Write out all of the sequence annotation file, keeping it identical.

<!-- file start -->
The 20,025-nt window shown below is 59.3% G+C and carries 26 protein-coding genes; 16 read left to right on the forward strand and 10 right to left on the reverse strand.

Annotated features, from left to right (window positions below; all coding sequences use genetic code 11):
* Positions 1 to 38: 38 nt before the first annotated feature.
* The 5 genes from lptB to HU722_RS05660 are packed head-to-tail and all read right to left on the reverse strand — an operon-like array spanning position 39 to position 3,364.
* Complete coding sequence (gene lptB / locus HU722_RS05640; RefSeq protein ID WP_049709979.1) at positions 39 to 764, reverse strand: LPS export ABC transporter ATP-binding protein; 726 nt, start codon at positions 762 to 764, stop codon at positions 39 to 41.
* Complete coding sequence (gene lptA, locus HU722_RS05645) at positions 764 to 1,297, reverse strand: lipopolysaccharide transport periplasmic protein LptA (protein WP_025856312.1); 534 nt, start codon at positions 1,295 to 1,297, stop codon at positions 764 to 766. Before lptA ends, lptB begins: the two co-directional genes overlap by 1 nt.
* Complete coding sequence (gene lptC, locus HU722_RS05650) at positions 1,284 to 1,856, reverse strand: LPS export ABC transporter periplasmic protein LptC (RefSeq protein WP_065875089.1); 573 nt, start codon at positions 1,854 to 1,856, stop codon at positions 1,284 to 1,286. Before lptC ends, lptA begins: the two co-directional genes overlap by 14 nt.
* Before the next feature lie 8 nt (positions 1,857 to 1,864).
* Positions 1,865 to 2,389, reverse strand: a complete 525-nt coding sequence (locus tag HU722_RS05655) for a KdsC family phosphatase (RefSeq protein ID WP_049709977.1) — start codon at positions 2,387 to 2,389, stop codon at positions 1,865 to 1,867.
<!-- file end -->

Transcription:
The 20,025-nt window shown below is 59.3% G+C and carries 26 protein-coding genes; 16 read left to right on the forward strand and 10 right to left on the reverse strand.

Annotated features, from left to right (window positions below; all coding sequences use genetic code 11):
* Positions 1 to 38: 38 nt before the first annotated feature.
* The 5 genes from lptB to HU722_RS05660 are packed head-to-tail and all read right to left on the reverse strand — an operon-like array spanning position 39 to position 3,364.
* Complete coding sequence (gene lptB / locus HU722_RS05640; RefSeq protein ID WP_049709979.1) at positions 39 to 764, reverse strand: LPS export ABC transporter ATP-binding protein; 726 nt, start codon at positions 762 to 764, stop codon at positions 39 to 41.
* Complete coding sequence (gene lptA, locus HU722_RS05645) at positions 764 to 1,297, reverse strand: lipopolysaccharide transport periplasmic protein LptA (protein WP_025856312.1); 534 nt, start codon at positions 1,295 to 1,297, stop codon at positions 764 to 766. Before lptA ends, lptB begins: the two co-directional genes overlap by 1 nt.
* Complete coding sequence (gene lptC, locus HU722_RS05650) at positions 1,284 to 1,856, reverse strand: LPS export ABC transporter periplasmic protein LptC (RefSeq protein WP_065875089.1); 573 nt, start codon at positions 1,854 to 1,856, stop codon at positions 1,284 to 1,286. Before lptC ends, lptA begins: the two co-directional genes overlap by 14 nt.
* Before the next feature lie 8 nt (positions 1,857 to 1,864).
* Positions 1,865 to 2,389, reverse strand: a complete 525-nt coding sequence (locus tag HU722_RS05655) for a KdsC family phosphatase (RefSeq protein ID WP_049709977.1) — start codon at positions 2,387 to 2,389, stop codon at positions 1,865 to 1,867.